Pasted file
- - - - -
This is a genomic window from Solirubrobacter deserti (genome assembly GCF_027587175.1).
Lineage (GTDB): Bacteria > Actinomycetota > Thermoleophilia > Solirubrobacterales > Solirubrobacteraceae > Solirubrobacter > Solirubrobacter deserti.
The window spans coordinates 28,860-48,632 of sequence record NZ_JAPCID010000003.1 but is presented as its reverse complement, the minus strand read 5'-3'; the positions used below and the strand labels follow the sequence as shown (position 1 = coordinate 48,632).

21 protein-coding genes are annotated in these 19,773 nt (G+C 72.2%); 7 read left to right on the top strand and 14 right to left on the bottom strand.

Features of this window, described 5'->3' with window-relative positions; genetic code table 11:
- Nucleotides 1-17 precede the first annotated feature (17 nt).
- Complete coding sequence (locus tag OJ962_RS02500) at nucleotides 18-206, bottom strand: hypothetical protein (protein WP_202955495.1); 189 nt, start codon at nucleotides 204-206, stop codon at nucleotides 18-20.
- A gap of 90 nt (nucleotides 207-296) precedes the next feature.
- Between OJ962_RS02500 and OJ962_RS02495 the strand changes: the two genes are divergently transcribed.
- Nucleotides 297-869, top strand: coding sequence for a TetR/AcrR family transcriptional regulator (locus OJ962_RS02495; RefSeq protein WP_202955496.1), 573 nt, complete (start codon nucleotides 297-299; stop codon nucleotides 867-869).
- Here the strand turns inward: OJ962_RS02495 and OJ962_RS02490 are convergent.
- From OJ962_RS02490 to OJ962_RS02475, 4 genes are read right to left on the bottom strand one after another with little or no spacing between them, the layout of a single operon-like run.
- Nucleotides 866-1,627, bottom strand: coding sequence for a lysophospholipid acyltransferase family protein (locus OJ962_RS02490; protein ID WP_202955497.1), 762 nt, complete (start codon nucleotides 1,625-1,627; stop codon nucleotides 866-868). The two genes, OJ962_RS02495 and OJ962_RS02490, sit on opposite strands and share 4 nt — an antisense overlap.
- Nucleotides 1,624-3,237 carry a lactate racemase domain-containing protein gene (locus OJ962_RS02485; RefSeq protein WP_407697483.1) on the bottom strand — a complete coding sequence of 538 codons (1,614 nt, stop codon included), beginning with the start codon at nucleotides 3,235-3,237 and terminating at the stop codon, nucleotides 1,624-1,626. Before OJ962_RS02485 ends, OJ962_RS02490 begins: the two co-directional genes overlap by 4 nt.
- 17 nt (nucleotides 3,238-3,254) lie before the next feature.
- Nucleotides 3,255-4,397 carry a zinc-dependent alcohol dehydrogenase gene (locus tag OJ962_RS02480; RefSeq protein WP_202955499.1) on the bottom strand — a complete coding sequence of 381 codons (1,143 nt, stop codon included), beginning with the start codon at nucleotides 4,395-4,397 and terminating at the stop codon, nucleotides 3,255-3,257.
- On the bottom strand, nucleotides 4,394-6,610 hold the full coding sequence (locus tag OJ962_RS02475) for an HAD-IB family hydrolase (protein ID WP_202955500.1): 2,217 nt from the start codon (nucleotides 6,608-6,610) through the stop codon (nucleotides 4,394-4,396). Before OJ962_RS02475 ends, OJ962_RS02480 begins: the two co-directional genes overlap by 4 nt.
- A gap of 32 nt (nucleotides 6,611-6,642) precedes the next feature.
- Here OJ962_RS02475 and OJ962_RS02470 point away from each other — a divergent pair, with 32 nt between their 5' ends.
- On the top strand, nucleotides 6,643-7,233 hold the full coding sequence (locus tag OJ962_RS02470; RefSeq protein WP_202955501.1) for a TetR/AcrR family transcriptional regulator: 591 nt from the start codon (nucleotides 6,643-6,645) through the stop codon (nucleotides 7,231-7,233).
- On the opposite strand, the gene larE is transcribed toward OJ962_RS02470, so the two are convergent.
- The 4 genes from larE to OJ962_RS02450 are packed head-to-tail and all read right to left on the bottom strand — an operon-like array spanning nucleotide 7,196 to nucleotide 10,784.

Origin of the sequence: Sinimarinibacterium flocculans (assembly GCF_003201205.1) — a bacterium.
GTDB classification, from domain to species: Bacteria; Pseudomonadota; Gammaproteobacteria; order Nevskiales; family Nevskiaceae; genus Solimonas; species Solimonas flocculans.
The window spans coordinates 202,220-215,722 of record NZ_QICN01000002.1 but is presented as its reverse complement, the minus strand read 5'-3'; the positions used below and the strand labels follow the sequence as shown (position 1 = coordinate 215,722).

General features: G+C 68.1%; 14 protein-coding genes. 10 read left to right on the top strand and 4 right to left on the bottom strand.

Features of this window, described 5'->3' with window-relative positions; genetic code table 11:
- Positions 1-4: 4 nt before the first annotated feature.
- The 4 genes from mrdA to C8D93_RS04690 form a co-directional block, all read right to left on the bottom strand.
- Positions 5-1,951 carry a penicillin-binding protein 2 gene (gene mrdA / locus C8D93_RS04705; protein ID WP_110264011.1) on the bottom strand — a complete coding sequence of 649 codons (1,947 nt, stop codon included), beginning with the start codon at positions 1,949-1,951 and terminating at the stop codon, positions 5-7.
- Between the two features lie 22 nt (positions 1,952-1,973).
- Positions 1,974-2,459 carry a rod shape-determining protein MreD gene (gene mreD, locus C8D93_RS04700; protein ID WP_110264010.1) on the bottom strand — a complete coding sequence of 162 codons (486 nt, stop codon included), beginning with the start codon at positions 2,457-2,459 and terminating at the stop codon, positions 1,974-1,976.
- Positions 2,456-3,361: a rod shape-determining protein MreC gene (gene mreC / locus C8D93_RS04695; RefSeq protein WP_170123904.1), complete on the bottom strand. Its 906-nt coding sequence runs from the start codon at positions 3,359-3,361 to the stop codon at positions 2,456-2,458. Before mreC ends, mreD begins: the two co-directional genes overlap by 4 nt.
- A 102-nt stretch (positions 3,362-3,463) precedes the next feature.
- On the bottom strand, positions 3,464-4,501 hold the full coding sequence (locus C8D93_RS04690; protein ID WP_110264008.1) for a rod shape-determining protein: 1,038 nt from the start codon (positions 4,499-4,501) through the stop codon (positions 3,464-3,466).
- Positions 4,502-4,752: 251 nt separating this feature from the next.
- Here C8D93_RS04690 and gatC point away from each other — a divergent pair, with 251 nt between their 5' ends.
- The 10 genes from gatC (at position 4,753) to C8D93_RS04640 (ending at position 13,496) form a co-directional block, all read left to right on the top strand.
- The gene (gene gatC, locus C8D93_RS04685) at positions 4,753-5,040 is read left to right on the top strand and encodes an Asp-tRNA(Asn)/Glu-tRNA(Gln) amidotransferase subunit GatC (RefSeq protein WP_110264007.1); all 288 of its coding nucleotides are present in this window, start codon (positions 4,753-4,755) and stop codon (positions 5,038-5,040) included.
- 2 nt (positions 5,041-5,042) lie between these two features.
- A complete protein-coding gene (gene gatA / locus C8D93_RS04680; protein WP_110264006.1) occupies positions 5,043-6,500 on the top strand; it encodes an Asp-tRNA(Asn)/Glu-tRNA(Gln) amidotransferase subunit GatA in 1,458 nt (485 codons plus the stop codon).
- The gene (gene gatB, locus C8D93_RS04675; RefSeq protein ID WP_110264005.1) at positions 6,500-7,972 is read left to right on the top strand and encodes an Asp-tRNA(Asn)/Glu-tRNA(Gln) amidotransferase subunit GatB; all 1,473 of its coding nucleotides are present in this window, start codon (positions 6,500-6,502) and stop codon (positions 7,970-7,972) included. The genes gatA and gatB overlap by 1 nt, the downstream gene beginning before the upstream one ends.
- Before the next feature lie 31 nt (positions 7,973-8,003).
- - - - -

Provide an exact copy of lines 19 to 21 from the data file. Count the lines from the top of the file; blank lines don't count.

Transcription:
- Here OJ962_RS02475 and OJ962_RS02470 point away from each other — a divergent pair, with 32 nt between their 5' ends.
- On the top strand, nucleotides 6,643-7,233 hold the full coding sequence (locus tag OJ962_RS02470; RefSeq protein WP_202955501.1) for a TetR/AcrR family transcriptional regulator: 591 nt from the start codon (nucleotides 6,643-6,645) through the stop codon (nucleotides 7,231-7,233).
- On the opposite strand, the gene larE is transcribed toward OJ962_RS02470, so the two are convergent.